For the time being. You have probably asked "why" over and over and have finally realized that you will get no acceptable answer. But you probably have some small degree of understanding. Use that as your viewpoint until you are able to work up to another level of understanding.

9. JOIN A GROUP OF OTHERS WHO ARE SORROWING:
Your old circle of friends may change. Even if it does not, you will need new friends who have been through your experience. Bereaved people sometimes form groups for friendship and sharing.

10. ASSOCIATE WITH OLD FRIENDS ALSO:
This may be difficult. Some will be embarrassed by your presence, but they will get over it. If and when you can, talk and act naturally, without avoiding the subject of your loss.

11. POSTPONE MAJOR DECISIONS:
For example, wait before deciding to sell your house or change jobs.

12. RECORD YOUR THOUGHTS IN A JOURNAL:
If you are at all inclined toward writing, it will help to get your feelings out and record your progress.

13. TURN GRIEF INTO CREATIVE ENERGY:
Find a way to help others. Helping to carry someone else's load is guaranteed to lighten your own. If you have writing ability, use it. Great literature has been written as a tribute to someone loved and lost.

14. TAKE ADVANTAGE OF YOUR RELIGIOUS AFFILIATION:
If you have one, and you have been inactive in matters of faith, this might be the time to become
involved again. The Bible has much to say about sorrow. Old hymns are relevant. As time passes, you may find you're not so angry at God after all.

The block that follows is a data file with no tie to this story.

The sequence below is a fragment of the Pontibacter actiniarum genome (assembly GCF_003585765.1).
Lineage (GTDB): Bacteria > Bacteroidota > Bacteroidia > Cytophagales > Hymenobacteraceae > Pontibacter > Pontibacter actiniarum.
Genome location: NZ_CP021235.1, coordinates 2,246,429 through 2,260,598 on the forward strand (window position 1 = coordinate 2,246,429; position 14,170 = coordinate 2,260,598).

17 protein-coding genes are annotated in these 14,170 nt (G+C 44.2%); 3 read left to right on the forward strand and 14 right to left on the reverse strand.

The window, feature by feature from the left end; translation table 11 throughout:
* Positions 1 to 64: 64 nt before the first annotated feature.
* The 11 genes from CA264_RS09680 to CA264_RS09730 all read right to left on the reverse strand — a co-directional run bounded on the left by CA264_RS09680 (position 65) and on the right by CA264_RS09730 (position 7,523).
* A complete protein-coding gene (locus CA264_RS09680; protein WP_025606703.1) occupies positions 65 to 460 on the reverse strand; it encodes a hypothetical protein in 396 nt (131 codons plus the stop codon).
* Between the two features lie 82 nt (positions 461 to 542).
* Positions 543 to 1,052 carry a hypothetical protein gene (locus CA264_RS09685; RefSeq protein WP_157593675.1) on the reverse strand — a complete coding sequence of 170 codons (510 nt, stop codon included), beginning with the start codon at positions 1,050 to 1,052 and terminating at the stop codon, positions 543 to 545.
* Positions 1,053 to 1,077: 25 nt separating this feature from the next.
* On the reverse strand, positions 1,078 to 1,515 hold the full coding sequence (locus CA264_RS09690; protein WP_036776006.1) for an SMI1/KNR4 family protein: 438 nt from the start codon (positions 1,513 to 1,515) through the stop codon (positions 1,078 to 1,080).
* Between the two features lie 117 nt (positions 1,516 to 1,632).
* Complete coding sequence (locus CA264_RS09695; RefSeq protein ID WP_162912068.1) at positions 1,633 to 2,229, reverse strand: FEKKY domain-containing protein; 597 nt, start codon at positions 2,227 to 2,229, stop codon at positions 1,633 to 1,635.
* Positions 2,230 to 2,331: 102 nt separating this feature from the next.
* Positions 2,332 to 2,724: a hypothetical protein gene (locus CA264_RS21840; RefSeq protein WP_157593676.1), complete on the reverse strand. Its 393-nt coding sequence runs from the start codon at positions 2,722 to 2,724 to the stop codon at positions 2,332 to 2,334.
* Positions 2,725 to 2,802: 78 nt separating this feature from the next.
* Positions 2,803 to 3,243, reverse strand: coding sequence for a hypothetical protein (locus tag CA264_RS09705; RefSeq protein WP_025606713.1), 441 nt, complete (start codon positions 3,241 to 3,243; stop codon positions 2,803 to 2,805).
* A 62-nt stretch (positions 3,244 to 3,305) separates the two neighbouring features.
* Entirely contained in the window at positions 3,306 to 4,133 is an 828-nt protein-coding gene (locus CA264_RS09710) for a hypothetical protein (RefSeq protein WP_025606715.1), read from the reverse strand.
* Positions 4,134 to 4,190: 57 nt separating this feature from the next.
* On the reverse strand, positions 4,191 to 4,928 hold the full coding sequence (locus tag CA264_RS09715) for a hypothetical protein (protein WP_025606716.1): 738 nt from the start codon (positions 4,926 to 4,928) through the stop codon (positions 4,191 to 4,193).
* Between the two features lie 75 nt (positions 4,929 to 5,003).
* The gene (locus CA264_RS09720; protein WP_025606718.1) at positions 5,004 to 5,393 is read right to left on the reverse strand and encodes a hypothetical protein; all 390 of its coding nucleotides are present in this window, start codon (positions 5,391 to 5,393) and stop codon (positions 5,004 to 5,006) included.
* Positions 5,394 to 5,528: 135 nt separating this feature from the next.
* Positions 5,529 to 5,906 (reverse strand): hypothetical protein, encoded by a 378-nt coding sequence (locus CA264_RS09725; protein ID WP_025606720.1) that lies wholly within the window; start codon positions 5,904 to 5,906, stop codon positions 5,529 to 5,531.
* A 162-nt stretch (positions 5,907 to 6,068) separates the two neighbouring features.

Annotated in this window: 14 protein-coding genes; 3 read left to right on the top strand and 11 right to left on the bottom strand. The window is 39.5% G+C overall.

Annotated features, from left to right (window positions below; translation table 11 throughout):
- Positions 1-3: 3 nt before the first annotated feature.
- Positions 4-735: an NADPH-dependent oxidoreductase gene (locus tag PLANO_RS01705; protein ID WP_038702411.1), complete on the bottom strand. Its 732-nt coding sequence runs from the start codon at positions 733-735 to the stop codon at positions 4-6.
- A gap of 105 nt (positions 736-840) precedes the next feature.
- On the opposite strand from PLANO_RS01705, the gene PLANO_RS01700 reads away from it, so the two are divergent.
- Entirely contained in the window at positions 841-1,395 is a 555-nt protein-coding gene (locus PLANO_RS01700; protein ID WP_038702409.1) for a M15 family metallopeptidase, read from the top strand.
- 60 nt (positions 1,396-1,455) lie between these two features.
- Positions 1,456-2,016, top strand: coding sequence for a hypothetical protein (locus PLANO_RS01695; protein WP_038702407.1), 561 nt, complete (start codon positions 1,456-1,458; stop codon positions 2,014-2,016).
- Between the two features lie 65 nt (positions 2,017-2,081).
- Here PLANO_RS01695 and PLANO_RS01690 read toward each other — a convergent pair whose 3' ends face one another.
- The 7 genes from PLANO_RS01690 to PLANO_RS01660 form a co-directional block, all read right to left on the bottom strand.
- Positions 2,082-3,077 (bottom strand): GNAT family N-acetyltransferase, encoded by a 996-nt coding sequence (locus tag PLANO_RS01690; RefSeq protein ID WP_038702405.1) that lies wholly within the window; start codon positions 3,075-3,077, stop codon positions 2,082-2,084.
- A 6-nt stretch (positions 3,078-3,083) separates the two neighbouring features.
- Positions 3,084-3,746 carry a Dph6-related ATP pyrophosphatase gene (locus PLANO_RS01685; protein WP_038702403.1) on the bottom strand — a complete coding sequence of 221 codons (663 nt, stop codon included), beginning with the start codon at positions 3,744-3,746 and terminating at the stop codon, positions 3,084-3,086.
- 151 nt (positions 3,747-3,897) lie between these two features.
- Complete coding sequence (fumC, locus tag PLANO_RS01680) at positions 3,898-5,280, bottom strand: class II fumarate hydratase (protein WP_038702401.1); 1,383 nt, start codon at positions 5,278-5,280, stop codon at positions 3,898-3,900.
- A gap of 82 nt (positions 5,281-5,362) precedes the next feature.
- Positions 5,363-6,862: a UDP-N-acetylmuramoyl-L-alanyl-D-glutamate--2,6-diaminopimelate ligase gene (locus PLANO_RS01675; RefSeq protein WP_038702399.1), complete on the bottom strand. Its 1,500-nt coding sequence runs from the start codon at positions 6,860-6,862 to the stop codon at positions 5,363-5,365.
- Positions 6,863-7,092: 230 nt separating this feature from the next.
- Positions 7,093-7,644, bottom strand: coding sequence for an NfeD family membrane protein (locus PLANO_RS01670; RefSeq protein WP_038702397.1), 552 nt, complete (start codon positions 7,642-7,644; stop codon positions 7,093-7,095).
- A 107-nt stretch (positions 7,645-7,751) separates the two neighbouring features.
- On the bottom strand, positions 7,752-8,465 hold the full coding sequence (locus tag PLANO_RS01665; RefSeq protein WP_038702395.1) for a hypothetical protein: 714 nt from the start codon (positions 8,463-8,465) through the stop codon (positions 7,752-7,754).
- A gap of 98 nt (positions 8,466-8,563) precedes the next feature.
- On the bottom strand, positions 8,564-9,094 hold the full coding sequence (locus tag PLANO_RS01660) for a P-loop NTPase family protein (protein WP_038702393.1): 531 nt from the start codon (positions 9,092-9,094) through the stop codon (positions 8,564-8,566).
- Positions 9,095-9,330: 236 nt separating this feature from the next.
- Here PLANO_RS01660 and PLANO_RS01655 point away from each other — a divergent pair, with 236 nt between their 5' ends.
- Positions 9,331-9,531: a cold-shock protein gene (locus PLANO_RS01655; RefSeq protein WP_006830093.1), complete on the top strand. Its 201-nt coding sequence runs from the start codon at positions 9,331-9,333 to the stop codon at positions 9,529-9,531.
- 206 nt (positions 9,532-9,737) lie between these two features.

15. GET PROFESSIONAL HELP IF NEEDED:
Don't allow crippling grief to continue. There comes a time to stop crying and live again. Sometimes, a few sessions with a trained counselor will help you resolve anger, guilt and despair that keep you from functioning.

Helping Kids Deal with Death

At different ages, children grasp the concept of death in different ways. Following is what experts say to expect from children at different stages:

Birth to age 3
- Might view death as a loss, separation or abandonment.
- Might have change in sleep, eating and mood patterns.
- Might need constant nurturing.

Ages 3 to 6
- View death as reversible and temporary and believe that people who die will come back.
- Might believe in magical thinking.
- Might think their actions caused the death; that death is punishment for doing something bad.
- Abstract concepts like heaven may be hard to understand.

Ages 6 to 9
- Might begin to view death as final.
- Sees death as accidental or something that happens to old people, but not to them.
- Might have increased curiosity about illness, death and how it affects the body.
- Worries about how the dead person eats and sleeps.

Ages 9 to 12
- Are more aware of the finality of death and their own mortality.
- Might be reluctant to share initially, but late will have a strong grief reaction.
- Are concerned about how the loss will affect them.
- Understand that they, too, will die.
- Interested in the details of goodbye rituals.
- Might have questions about the afterlife.